In the IR context, line managers face multiple challenges as they are themselves ‘employees’ but must also manage employees – colloquial terms like ‘piggy in the middle’ (Hutchinson and Purcell, 2003) are often used in relation to these managers – positions of considerable ambiguity and uncertainty (Hales, 2005). Frontline managers in particular are subject to these tensions, expected to be the voice of management on the one hand, and yet on the other, the champion of the team’s interests (Boxall and Purcell, 2016), and consequently torn in their loyalties (Adler et al., 2007). Since the 1980s, delayering has led to flatter hierarchies, squeezing out many middle management positions (Balogun and Johnson, 2004; Hassard et al., 2011; Worrall et al., 2004). This delayering has been motivated by a perception that it will ‘speed up’ decision-making while commonly the result is work intensifica- tion, heavier workloads, greater spans of control (including people management responsibilities), closer performance monitoring and, all the while becoming some- what of a career trap with decreased opportunities for promotions (Burke and Cooper, 2000; Worrall et al., 2004). Frontline managers oversee the activities of their team or department. This requires a diverse range of skills including technical knowledge, motivational skills, coordination and the capacity to negotiate within their circle of influence (Bozionelos and Baruch, 2015). Managerial roles are complex and not static – some managers are expected to empower their employees, others are expected to main- tain high levels of control over their employees (Tengblad and Vie, 2015). Again, context plays an important role. It is not unreasonable to hypothesise that what may be expected of one line manager throughout economically buoyant times might differ in times of financial contraction and constraint.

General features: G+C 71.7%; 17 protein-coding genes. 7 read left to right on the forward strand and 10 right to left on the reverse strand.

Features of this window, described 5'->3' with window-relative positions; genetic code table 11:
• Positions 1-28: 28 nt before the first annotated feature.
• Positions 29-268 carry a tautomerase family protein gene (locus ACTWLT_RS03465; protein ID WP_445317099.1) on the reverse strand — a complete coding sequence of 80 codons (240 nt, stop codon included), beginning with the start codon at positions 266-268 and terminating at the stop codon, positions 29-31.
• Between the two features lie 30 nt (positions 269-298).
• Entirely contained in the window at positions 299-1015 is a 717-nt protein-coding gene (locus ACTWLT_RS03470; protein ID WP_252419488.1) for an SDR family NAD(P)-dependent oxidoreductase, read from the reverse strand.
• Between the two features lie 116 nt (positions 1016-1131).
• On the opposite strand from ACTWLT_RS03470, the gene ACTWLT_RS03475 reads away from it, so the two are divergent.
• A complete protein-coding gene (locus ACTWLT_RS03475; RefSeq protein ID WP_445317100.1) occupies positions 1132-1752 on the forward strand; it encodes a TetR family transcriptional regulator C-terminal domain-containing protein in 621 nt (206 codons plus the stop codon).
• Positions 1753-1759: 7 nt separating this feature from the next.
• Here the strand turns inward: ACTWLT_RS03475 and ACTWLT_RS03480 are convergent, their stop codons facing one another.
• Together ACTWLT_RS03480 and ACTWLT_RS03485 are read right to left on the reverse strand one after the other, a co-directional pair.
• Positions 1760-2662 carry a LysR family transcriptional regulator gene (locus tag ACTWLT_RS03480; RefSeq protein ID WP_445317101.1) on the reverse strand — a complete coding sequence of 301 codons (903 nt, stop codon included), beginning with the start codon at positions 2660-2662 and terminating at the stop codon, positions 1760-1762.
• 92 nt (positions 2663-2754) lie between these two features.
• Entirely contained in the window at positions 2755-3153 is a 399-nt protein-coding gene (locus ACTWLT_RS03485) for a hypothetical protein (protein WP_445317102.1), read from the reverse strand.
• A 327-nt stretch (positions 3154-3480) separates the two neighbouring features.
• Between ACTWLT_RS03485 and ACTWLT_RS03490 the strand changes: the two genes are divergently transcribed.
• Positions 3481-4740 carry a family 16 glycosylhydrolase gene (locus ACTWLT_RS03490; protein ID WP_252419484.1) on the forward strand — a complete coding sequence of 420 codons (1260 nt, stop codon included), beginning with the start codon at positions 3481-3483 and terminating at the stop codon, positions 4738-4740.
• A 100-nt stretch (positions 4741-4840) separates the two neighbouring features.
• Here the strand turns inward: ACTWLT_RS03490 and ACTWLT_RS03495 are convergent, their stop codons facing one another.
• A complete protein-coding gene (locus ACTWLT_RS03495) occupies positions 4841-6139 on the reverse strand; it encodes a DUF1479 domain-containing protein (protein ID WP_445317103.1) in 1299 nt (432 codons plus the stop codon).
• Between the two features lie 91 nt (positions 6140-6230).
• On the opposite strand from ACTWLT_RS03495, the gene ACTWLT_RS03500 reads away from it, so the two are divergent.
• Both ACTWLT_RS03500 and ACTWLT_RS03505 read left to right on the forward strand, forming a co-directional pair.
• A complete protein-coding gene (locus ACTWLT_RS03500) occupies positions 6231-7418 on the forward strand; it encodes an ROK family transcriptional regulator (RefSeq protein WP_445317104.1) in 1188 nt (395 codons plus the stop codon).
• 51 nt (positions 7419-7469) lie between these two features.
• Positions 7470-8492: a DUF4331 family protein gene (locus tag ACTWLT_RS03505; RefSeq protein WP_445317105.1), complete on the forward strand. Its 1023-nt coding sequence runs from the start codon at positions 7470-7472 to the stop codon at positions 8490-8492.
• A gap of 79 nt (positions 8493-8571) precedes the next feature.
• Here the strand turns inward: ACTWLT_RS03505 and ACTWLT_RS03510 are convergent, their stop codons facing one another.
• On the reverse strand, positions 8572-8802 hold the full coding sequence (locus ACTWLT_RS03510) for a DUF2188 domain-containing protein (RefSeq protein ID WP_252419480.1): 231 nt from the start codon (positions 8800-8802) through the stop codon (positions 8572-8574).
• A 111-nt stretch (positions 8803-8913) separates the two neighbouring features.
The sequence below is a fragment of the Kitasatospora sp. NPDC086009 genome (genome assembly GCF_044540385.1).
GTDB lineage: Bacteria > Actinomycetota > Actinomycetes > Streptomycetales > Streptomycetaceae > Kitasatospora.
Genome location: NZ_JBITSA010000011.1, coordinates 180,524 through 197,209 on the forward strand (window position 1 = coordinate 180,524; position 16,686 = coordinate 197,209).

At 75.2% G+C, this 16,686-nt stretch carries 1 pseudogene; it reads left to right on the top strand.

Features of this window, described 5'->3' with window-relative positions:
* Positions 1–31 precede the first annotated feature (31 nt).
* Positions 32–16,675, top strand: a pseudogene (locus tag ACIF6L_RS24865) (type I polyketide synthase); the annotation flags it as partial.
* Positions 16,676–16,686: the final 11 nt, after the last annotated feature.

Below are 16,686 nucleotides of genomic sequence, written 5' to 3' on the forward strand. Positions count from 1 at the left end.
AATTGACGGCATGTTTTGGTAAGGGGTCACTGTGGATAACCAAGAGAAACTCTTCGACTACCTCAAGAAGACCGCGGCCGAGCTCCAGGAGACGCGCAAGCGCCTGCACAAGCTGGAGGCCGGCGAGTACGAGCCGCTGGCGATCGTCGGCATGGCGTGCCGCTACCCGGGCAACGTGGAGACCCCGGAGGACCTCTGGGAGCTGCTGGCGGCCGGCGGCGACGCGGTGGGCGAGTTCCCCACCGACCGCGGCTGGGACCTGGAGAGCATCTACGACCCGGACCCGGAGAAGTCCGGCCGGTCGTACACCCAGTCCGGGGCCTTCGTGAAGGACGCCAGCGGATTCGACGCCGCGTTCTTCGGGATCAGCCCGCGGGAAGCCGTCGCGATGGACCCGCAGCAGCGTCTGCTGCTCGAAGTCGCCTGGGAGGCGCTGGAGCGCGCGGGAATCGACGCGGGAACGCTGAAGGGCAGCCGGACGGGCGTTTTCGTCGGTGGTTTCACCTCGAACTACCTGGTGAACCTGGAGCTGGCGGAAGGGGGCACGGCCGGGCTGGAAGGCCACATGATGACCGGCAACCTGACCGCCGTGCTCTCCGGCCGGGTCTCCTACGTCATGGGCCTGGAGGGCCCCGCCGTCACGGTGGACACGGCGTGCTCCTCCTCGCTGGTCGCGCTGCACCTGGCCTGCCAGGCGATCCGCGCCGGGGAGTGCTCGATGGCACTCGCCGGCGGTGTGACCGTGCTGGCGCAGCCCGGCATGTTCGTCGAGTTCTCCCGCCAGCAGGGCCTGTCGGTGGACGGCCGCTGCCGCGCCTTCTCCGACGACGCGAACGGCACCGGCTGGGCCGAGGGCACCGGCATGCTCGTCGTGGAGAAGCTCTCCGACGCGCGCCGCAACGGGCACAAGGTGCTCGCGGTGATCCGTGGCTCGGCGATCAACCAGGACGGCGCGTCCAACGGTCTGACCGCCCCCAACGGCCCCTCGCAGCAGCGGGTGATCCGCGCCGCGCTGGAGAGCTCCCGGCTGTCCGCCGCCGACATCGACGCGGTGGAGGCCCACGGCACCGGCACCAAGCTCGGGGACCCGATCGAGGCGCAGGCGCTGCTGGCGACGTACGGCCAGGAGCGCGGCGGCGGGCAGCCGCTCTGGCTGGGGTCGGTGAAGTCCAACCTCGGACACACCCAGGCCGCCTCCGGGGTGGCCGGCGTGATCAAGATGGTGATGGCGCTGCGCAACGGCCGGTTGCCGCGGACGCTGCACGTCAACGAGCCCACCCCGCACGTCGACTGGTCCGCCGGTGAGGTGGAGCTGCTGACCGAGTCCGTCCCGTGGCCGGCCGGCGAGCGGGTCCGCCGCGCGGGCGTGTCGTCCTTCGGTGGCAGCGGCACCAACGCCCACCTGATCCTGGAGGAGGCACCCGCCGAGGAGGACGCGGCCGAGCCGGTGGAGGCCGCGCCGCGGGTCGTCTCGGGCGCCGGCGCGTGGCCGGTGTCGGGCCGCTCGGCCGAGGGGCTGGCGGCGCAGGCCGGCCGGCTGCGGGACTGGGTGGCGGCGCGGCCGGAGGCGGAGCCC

Managing policy implementation

As previously discussed, the literature points to growing line manager involvement in the implementation of workplace-level IR policy and practice which can come in many guises, some of which we discuss throughout this section. Practitioners and scholars have long been interested in employee involvement and participation; however, the arguably softer term – employee voice – is increasingly common in our field. Two related phenomena have occurred throughout the last 40 years:

union membership has declined, and HRM has played an increasingly important role internal to organisations. The shift from highly unionised firms has led to a more unitarist approach to the management of employee voice (Kaufman, 2007) and more individualised and informal voice arrangements (Townsend et al., 2013). This means that voice becomes a managerial tool of performance management or enhancement, rather than an opportunity for employees to ‘change rather than to escape from an objectionable state of affairs’ (Hirschman, 1970: 30).